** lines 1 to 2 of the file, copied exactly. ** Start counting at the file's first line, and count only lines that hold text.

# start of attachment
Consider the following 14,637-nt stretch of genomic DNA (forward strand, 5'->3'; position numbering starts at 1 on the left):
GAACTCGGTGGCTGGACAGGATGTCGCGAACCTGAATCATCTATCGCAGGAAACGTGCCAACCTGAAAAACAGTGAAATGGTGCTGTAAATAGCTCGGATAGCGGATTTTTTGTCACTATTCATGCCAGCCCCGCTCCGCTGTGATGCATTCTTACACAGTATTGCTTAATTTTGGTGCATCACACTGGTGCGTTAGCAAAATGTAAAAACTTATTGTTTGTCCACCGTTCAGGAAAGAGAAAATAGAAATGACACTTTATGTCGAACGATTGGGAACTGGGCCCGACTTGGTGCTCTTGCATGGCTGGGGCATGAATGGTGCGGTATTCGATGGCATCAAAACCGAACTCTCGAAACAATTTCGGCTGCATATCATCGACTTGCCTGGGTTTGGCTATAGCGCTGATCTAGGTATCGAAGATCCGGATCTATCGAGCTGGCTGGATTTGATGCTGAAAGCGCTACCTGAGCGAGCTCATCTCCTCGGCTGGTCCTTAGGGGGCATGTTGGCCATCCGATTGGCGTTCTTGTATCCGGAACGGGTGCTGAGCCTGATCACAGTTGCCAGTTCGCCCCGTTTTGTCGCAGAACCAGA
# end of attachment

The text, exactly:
Consider the following 14,637-nt stretch of genomic DNA (forward strand, 5'->3'; position numbering starts at 1 on the left):
GAACTCGGTGGCTGGACAGGATGTCGCGAACCTGAATCATCTATCGCAGGAAACGTGCCAACCTGAAAAACAGTGAAATGGTGCTGTAAATAGCTCGGATAGCGGATTTTTTGTCACTATTCATGCCAGCCCCGCTCCGCTGTGATGCATTCTTACACAGTATTGCTTAATTTTGGTGCATCACACTGGTGCGTTAGCAAAATGTAAAAACTTATTGTTTGTCCACCGTTCAGGAAAGAGAAAATAGAAATGACACTTTATGTCGAACGATTGGGAACTGGGCCCGACTTGGTGCTCTTGCATGGCTGGGGCATGAATGGTGCGGTATTCGATGGCATCAAAACCGAACTCTCGAAACAATTTCGGCTGCATATCATCGACTTGCCTGGGTTTGGCTATAGCGCTGATCTAGGTATCGAAGATCCGGATCTATCGAGCTGGCTGGATTTGATGCTGAAAGCGCTACCTGAGCGAGCTCATCTCCTCGGCTGGTCCTTAGGGGGCATGTTGGCCATCCGATTGGCGTTCTTGTATCCGGAACGGGTGCTGAGCCTGATCACAGTTGCCAGTTCGCCCCGTTTTGTCGCAGAACCAGA